IBM develops private and permissioned blockchains, which stand in contrast to public blockchains such as Bitcoin and Ethereum. IBM notably utilizes Hyperledger Fabric, an open-source blockchain protocol developed by the Linux Foundation-hosted Hyperledger consortium, as the base layer of its blockchains. Some of IBM’s projects include logistics solution Food Trust, cross-border payment World Wire and identity management solution Trusted Identity.
IBM was a founding member of the Hyperledger consortium, which was created in 2015. The project offers a development library to allow businesses to create customizable distributed ledger solutions without using a public blockchain like Bitcoin or Ethereum. While IBM contributed many lines of code to this project, it was built through a consortium-wide effort that included companies such as Digital Asset, Accenture, Fujitsu, SWIFT, VMware, Wells Fargo, Mitsubishi UFJ Financial Group and Wells Fargo. In 2019, the consortium’s membership exceeded 250 companies across 14 developing projects.
Created in 2016, IBM Food Trust is a blockchain solution that makes food items traceable as they move through the supply chain. The system aims to help eliminate food fraud, accurately judge shelf life, ensure the quality of food and minimize food waste. In 2019, the digital tracking system for retailers and suppliers had grown to over 80 brands. Some of the project’s major participants include Walmart, Albertsons, Dole, Nestle and Carrefour.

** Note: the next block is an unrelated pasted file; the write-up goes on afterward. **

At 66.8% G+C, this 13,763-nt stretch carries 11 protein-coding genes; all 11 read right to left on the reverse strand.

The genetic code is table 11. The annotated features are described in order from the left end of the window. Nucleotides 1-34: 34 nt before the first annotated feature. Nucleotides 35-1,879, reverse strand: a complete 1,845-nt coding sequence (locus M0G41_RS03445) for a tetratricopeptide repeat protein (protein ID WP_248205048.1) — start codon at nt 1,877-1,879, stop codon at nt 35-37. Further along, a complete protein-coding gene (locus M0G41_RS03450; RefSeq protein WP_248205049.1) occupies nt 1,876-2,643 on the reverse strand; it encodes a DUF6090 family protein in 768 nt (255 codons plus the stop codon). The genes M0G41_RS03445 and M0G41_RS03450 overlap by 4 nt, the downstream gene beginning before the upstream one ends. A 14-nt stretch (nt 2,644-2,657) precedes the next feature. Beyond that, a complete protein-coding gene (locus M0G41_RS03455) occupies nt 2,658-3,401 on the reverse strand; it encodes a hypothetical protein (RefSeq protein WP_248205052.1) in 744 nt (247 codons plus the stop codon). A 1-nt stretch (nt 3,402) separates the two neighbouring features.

IBM’s Blockchain World Wire facilitates cross-border payments between financial institutions via the stellar blockchain protocol. Essentially, two financial institutions agree on a stable currency, central bank digital currency or other digital asset as a bridge to connect fiat currencies. World Wire then converts the digital asset into the second fiat currency, facilitates the transaction, and records the details on the blockchain. The project aims to allow international transactions to take place faster than they would through traditional processes while maintaining transparency. As of 2019, World Wire has facilitated transactions across 72 countries.
IBM’s Trusted Identity project is intended to give individuals more control of their digital identity, allowing a choice of when, where, and with whom they share their information. As of 2019, this project remains in its alpha version, but nonetheless hopes to decentralize identity management. The project is based around three “self-sovereign identity concepts,” which include decentralized identifiers (DIDs) under the control of a user, verifiable credentials as cryptographically backed statements of truth, and decentralized key management as a way for users to verify interactions through DIDs.
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